2. Engage - once a prospective guest has become aware of your brand and what you have to offer, how do you convert them into a customer (ie: get them to purchase), and then interact with them right up until the point of their visit. How do you make the booking process simple and easy, how do you ensure they have everything they need to plan their visit? How do you ensure they are excited about the experience they are about to have? Clear communications and seamless processes are key to getting your guest ready (and excited) to attend your venue.

    3. Deliver - this is game day. When a guest arrives at your park and checks-in through to when they depart for the day. Is their entry and exit seamless? Do they feel the human touch? Are they informed? How do they consume the experience? What do they consume? How does it make them feel? What else can they purchase? Delivering on the promised experience is clearly important, and perhaps the strongest accelerating force in the flywheel, but without looking holistically at all the micro touchpoints, you will not reach your potential in terms of delivering a great guest experience and will not be setup to convert the goodwill created on game day into sustainable growth.

    4. Return - it is one thing to experience something once, novelty is fun but by definition it does wear off. A guests’ propensity to return will be a culmination of their experience with your brand so far, and is the greatest sign that you are truly delivering a great guest experience. It does not however happen magically, you need to re-engage with your guests and offer them new compelling reasons and incentives to return (such as rewards, loyalty points and memberships). The cost of customer acquisition of a returning guest is almost always lower than attracting a new one, so every dollar you invest in the customer journey to this point will pay dividends if it is done well.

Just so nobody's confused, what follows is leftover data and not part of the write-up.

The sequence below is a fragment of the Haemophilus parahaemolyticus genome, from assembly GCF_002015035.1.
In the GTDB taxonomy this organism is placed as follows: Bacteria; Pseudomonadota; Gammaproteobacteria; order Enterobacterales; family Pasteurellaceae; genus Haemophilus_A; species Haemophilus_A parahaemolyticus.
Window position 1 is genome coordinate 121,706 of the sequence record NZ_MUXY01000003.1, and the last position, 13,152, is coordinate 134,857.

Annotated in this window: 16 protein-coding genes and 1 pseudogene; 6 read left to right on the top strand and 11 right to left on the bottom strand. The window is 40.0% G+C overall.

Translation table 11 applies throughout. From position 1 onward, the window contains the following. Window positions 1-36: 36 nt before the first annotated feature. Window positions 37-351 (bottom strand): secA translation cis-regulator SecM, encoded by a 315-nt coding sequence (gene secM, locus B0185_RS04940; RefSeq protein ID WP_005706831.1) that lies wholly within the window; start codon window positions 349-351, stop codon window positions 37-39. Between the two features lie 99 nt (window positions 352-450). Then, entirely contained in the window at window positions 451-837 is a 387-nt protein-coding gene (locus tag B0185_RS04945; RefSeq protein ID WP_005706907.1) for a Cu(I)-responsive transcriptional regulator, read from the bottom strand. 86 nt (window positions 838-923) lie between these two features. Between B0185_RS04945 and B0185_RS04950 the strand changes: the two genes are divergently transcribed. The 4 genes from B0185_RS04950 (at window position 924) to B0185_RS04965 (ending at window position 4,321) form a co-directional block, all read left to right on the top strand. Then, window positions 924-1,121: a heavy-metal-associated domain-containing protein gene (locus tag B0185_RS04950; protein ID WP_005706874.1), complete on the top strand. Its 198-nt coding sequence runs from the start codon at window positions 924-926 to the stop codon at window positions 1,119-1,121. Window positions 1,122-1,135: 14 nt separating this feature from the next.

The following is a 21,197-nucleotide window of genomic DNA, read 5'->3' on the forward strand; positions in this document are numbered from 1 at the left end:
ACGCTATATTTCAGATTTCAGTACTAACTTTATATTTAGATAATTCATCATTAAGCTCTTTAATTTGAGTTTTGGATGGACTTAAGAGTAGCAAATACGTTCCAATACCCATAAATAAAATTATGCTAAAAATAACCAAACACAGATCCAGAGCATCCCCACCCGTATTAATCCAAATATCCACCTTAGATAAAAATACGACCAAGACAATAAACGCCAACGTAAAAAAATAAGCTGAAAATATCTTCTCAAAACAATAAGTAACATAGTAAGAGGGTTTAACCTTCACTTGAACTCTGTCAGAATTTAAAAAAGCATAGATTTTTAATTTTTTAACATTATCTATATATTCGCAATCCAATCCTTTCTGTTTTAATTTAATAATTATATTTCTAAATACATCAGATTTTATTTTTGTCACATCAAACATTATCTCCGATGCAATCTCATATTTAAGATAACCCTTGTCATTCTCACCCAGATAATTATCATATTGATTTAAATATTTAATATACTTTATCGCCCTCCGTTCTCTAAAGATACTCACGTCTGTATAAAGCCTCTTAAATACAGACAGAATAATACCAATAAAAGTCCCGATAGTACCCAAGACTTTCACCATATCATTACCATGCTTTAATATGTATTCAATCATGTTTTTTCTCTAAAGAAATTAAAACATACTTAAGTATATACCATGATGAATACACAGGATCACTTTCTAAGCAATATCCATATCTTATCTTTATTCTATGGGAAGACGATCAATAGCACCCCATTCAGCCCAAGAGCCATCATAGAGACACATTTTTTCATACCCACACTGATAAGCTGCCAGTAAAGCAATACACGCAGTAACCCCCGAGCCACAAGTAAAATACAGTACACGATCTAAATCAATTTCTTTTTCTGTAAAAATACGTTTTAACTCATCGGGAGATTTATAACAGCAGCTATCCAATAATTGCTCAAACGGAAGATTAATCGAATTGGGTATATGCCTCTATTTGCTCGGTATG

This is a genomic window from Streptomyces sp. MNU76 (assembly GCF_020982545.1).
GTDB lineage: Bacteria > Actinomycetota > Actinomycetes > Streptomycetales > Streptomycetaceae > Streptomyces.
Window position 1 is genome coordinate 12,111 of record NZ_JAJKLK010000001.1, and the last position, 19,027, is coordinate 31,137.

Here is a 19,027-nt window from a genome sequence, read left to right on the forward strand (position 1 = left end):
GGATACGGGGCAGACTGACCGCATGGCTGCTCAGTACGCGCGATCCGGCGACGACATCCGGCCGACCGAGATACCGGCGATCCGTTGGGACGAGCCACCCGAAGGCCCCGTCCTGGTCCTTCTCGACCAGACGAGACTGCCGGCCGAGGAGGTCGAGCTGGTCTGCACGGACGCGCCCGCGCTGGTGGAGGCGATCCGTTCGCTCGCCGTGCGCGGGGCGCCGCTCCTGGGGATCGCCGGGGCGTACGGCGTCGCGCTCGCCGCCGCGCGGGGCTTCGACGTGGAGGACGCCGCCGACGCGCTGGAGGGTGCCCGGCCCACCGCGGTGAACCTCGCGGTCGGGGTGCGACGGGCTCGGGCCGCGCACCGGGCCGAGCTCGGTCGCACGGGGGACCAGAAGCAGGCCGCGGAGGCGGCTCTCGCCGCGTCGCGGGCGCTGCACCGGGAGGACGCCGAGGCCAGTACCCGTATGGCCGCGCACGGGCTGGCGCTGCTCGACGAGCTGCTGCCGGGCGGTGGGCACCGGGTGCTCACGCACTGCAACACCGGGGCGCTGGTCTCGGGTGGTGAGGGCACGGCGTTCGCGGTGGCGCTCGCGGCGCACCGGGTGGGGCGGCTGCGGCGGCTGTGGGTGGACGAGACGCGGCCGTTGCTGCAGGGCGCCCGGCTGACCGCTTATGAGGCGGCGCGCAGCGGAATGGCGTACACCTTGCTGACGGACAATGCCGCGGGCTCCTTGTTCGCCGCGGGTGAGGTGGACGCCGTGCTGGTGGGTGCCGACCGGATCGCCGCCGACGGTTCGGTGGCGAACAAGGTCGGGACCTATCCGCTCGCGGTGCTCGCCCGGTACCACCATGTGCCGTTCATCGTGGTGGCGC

5. Advocate - the fifth and final part of the Guest Experience Flywheel is the process of turning your guests into brand ambassadors. There is nothing more powerful than strong and genuine word-of-mouth referrals. If your guests had an amazing experience, they will put their personal brand on the line to recommend your venue to others, and they will do it for no cost. It is the cheapest and most effective way to attract new guests (and thus bringing a new customer into the flywheel cycle). In short, if you are delivering on your promises, providing a great experience, and actively embracing your customers, you will create powerful brand advocacy, further accelerating your venues Guest Experience Flywheel

We’ll be writing more about specific ways to improve and accelerate each part of the flywheel, but first wanted to introduce the model as a way of thinking about each touchpoint in the guest journey. By focusing on every micro moment of interaction and ensuring the transition between steps is seamless, you will be able to unlock a powerful cycle which will set your venue up for success in the long run.  At ROLLER, we’re also working hard to build new and exciting features that help our clients deliver great guest experiences and accelerate the Guest Experience Flywheel!

Other Articles;

ROLLER Blog - How to create a great end-to-end guest experience

ROLLER Blog - 4 ways technology can improve the guest experience at trampoline parks

ROLLER Blog - Top 6 features for location-based-entertainment venues during COVID-19

ROLLER Article - Customer experience of experiences

If you’re not a ROLLER client or partner, and interested to learn about how ROLLER can transform your leisure or attraction venue, please complete this form and a Solutions Advisor will reach out to discuss your requirements.